Treasury lacks updated data

National, Normal

The National, Monday 13th May 2013


GOVERNMENT agencies and entities have not been submitting up-to-date data as required by the Department of Treasury to prepare budget estimates for the next financial year, the Public Accounts Committee (PAC) was told last Friday. 

The inquiry into the department’s annual budget estimates, budget processes and appropriation heard from Treasury Secretary Simon Tosali that the National Statistical Office (NSO) was one of the agencies that the department had problems getting information from. 

“The (NSO) office is not in good shape to give quality data to assist us with planning for the budget,” Tosali said. 

Committee chairman and Bogia MP John Hickey said the NSO was one of the most important agencies that should be providing Treasury with necessary information it needed to plan for the next budget. 

Hickey said he would be speaking with National Planning Minister Charles Abel on what action he would be taking against NSO on the matter. 

“The committee is very sympathetic to your department. 

“Your department is given an honourable task of putting together a budget but you can only put together with the 

information you have,” he said.

“The statistical office needs to provide data and it’s not been done year after year. It’s like we’re flying blind but we’re going to land at our destination.”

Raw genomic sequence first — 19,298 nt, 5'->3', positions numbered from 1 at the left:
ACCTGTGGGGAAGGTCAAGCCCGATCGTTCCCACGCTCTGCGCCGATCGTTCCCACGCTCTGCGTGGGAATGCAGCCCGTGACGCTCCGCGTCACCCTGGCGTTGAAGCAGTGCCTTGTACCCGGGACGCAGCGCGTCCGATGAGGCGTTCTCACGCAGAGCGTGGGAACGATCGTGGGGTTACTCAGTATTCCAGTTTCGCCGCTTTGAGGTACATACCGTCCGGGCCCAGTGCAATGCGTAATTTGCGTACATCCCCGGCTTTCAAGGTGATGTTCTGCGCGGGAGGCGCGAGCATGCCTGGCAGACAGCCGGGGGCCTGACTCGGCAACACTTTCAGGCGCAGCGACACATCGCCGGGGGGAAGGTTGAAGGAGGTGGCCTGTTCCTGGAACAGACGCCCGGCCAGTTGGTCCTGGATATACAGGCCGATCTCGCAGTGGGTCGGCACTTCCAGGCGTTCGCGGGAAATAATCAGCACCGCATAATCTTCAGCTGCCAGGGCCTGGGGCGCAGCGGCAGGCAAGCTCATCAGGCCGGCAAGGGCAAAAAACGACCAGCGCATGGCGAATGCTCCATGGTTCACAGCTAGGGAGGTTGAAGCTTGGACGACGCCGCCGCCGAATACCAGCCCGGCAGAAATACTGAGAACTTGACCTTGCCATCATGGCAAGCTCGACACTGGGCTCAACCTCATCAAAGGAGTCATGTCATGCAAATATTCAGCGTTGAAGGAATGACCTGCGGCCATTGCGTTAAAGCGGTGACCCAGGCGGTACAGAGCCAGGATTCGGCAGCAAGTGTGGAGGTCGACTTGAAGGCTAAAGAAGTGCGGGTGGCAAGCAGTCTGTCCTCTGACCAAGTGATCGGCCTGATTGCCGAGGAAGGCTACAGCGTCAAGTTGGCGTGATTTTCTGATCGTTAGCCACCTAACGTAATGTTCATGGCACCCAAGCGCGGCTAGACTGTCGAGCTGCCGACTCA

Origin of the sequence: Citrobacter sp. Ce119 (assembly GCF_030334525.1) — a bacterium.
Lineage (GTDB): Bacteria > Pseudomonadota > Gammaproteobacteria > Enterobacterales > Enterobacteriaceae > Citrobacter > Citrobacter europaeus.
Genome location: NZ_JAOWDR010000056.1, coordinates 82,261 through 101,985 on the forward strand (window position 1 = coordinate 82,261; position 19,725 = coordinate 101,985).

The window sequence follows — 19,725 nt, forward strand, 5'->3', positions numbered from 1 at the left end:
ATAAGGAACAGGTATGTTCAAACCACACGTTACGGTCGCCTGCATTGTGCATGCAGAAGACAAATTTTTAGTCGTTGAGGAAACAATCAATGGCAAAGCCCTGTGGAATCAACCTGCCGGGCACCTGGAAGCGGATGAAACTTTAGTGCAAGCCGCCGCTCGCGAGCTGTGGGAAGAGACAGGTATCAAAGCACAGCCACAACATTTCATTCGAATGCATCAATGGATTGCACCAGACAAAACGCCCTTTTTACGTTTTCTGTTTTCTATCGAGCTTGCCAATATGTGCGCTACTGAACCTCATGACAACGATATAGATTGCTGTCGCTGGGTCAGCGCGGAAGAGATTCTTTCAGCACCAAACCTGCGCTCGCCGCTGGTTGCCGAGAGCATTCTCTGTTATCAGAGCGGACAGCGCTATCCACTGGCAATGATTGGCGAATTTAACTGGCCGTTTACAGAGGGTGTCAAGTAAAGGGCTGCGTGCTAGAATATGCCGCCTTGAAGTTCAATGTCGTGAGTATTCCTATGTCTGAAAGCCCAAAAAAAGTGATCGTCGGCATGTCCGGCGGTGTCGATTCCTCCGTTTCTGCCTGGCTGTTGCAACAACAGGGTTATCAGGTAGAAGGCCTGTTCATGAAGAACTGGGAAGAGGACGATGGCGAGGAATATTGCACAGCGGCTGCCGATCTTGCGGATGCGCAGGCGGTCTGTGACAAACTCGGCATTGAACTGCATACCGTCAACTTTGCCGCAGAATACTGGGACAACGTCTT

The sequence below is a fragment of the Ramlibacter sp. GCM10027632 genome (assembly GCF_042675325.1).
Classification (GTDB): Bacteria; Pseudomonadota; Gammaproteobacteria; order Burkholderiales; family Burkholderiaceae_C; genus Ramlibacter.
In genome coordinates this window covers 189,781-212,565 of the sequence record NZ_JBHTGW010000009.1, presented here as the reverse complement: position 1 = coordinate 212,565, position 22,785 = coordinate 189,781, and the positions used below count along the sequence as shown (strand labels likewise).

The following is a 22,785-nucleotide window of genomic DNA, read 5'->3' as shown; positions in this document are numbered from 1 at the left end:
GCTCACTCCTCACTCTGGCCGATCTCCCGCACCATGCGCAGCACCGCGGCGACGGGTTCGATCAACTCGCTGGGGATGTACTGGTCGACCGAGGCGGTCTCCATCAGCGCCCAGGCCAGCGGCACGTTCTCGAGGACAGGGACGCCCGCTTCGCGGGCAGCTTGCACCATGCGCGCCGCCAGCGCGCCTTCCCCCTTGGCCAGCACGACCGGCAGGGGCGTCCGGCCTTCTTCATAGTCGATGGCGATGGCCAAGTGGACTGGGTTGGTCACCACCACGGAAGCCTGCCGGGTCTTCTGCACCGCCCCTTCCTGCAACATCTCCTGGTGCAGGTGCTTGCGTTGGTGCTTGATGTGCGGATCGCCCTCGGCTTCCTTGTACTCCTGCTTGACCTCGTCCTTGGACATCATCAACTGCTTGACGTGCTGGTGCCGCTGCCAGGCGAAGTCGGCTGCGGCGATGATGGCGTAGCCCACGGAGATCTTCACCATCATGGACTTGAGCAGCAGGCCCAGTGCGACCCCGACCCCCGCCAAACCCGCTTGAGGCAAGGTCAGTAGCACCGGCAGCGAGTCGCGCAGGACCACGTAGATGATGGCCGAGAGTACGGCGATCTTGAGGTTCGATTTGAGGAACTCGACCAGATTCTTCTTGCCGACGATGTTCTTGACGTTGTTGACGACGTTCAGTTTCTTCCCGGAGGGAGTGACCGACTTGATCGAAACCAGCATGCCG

Hickey told Tosali that if departments were not providing data, their secretaries needed to be dealt with accordingly.

He also questioned Tosali on why the quarterly budget review reports for 2008 and 2009 were not submitted to the Department of Finance.

Tosali said one of their functions was to monitor how departments were implementing their budgets but the response had been poor.

“Whatever money is there, you have to execute it but you can’t get more,” he said.

The committee found from its research into the Department of Provincial and Local Level Government Affairs that local level governments (LLGs) have not been submitting their financial return reports dating back to 2004. 

Hickey said that if the LLGs did that it would have a roll on impact on provincial governments and they would not report back to Treasury. 

According to Tosali, the Department of Finance had district treasury officers on the ground to assist LLGs with the reports. 

He said when reports were not submitted, the penalty would be to hold back warrants to release funds meant for service delivery but indirectly the ordinary people would be penalised. 

“In most cases, the district treasuries do not give acquittals.”